I’ve got a question for you.
Do you create the answers to your questions before you ask them?
Think about that for a moment. Because your answer may have major implications for your success.
On one hand, there is certainly value in asking the right question so that you can set up a real dialogue. A carefully crafted question can spark a shift in perspective or open the other person to a different point of view.
On the other hand, there is very little value in asking a question that is purely designed to make you look good/show that you already know the answer. These kinds of questions actually steal value.
They steal your ability to generate insight. These kinds of questions do not allow the possibility of information outside of what you already “know.” People who ask these kinds of questions are only setting themselves up to explore the obvious.
They steal your credibility as someone who can help. These kinds of questions do not position you as a trusted advisor. People who ask these kinds of questions will eventually be ignored.
They steal your influence on the conversation. These kinds of questions say you are not really listening, which is essential for two-way communication. People want to dialogue, not be set up for a lecture. People who ask these kinds of questions will find themselves unable to engage in a conversation beyond their initial pitch.
And that’s what you want, isn’t it? You want an authentic conversation, right?
As I’ve been writing this entire blog post, I have been acutely aware that every question I have asked – from the opening line to the previous paragraph – has been on the edge of tumbling into the realm of “I already know the answer.”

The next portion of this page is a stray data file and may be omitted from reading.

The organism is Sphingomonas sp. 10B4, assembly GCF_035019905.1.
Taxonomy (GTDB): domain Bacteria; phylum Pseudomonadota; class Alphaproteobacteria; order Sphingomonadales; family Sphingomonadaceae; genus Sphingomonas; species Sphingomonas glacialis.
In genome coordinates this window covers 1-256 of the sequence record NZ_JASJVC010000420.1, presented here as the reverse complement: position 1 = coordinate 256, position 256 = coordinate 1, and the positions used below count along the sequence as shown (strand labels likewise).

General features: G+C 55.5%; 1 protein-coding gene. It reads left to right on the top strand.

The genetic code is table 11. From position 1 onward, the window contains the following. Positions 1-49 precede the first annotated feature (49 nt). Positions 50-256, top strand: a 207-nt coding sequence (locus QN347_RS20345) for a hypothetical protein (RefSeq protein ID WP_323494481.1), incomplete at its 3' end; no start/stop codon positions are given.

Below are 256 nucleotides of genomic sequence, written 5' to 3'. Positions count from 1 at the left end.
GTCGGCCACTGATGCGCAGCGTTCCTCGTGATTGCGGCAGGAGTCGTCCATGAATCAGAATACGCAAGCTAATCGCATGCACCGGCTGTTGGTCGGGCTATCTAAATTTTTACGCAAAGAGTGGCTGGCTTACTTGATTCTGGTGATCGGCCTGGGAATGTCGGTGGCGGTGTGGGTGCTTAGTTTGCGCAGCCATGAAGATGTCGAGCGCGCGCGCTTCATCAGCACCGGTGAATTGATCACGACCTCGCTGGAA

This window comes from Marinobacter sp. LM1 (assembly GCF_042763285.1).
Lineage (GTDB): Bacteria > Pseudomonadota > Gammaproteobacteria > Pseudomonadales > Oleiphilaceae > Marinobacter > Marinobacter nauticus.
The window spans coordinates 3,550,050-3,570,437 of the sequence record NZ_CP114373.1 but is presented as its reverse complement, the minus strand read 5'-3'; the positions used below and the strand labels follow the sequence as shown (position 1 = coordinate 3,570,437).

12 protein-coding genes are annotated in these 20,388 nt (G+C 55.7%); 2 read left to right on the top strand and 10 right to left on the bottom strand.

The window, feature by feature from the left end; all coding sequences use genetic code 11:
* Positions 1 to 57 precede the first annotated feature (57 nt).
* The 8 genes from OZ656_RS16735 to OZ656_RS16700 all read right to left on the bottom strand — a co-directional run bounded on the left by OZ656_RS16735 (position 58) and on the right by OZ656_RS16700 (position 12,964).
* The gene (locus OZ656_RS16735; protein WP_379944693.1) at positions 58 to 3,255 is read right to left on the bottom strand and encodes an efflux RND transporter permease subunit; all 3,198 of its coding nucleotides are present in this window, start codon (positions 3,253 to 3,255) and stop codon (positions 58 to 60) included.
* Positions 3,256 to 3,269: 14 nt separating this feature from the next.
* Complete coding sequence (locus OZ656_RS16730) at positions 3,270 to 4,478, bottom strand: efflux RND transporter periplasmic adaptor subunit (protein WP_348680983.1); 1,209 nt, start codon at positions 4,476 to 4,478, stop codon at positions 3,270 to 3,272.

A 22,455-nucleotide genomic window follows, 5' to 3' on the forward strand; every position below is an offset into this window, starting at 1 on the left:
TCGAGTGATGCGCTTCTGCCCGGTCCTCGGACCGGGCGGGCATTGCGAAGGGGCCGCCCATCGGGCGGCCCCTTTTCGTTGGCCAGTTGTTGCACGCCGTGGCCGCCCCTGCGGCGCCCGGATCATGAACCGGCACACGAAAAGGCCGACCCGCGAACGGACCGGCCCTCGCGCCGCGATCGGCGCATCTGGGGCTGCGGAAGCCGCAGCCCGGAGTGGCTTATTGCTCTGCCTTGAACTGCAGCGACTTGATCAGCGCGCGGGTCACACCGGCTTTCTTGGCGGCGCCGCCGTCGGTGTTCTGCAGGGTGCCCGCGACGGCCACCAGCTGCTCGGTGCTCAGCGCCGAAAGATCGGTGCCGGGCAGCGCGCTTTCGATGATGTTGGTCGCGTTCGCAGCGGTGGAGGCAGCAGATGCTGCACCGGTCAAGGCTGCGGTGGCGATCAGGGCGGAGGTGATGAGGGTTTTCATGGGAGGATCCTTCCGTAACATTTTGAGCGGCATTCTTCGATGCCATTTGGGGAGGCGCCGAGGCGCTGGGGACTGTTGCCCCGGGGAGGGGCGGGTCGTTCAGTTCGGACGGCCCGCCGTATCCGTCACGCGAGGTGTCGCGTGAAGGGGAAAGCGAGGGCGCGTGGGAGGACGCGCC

Look, I know very well the lure of getting someone’s attention. I can get sucked into that trap as quickly as a squirrel with ADD. It’s gratifying, exciting, and fuels a multi-billion (trillion?) dollar business. People want to be liked, shared, pinned, and basically given public recognition for even the smallest of efforts (“Look, here’s a selfie of me waiting in a line!”).
But in business, we need to define “success” differently. Our goal, especially if we consider ourselves responsible to help others, is to not be the center of attention. It’s to make the other person the center of attention. The customer/client/end user is the focus. Make them the hero of the story. Right?
So, here’s your mirror moment. Go back and read the last few emails where you were trying to persuade someone. Look at the last presentation you gave to a potential client. Read the communications you sent to a stakeholder in order to further your own point of view. Look at every time you were trying to shift someone else’s’ perspective.
How many times did you ask questions that you already knew the answer to?
Did your questions invite dialogue or did they simply prove your point?
How many times have you done this in the past 12 months?
If you don’t like your answers, come join me in the corner (and the comments section below) because even I forget this principle from time to time. The key is to increase our self-awareness that such a trap exists.
Questions are powerful. Asking the right questions to drive the right conversations is even more so.
I mua. Onward and upward.
By Tim Ohai